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  4. I was just thinking of you because I’m watching the Tour de France (Which yiunraced behind, right? 😉 ) and wondering where and how you’ve been! Need to read your post but just saying hi and welcome back to blogoland!

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    1. Thanks so much! I’ve been moving to New York which seems to have sapped rather a lot of energy! We’re in our apartment now and I’m starting I hope to find some semblance of normality – a routine would be good, but I’ll get there! Do hope you’re good and all is well with you. Katie

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  5. Katie, when are you going to put your blogs into a buy-able book? I’d love to buy one! I have missed a ton of your posts because I’ve been busy writing my own, but I can truly say you and Gene Kiepura (spelt that wrong I’m sure) from ‘Scraps of Life’ are my 2 all-time favourite bloggers. Seriously, when emails from you two pop into my inbox, I get so excited because I know there will be a fantastic read ahead. I sometimes sit in bed and read them aloud to my hubby. But alas, I’ve not had time to do that for sooooo long. I’m gonna try to catch up on yours today, so expect a miriad of pings on your phone 😊

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    1. Aww you’ve just absolutely made my day! Thank you so much! I’m working on my book at the moment and that’s of a similar ilk, so if (and that’s a very big if!) a publisher likes it then I’ll be sure to get a copy straight to you!! I’ll have a look for “Scraps of Life” … sounds like I might rather enjoy it! X

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  6. Katie, great to see a new post!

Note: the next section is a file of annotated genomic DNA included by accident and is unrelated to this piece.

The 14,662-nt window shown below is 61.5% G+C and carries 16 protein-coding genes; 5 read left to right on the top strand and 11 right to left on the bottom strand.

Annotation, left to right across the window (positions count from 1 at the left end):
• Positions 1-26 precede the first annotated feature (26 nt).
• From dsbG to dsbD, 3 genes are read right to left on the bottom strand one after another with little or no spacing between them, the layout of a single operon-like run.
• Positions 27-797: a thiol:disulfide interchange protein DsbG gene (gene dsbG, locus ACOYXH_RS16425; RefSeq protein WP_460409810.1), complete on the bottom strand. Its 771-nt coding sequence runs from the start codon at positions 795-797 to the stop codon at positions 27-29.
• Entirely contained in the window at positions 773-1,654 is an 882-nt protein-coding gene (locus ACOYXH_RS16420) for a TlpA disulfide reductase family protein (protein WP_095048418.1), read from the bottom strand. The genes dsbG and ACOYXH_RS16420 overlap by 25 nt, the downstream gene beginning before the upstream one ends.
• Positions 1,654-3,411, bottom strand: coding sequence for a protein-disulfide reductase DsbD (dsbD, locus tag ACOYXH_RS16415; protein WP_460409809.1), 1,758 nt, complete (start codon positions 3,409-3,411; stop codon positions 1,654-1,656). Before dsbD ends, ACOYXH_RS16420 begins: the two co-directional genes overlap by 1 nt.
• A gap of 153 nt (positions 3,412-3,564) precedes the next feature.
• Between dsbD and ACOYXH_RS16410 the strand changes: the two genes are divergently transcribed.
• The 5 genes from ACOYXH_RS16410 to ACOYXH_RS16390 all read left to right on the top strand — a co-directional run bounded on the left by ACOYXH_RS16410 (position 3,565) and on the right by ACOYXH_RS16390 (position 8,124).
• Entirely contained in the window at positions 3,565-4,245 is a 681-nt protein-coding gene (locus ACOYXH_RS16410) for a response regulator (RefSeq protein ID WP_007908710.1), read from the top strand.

On the topic, I’m not sure it’s simply a male/female thing. Some people see shopping purely as an exercise to acquire something they want or need, and want to make it as efficient and hassle free an experience as possible. Others see the whole activity of shopping as a pleasurable pastime in itself, regardless of whether they buy anything.

    And of course the same person can experience both of these differing approaches, depending on the item(s) being shopped for and the type of shops.

    With me, food shopping for example is a pain because there is so much choice it takes forever to find what you want. But give me eBay’s photography section and I can happily browse for hours – the same would be true in an actual used camera shop.

    That said, I had an unexpectedly emotional conversation with our 10 year old daughter the other week. Me and our son were heading into a local town just to look in a (video) game shop. I asked our daughter if she’d like to bring some of her money and if there were any shops she wanted to go to. In my head I expected a list of perhaps two or three shops we could go in, but she (and my wife) seemed unable to be specific about a particular shop, and just wanted to browse.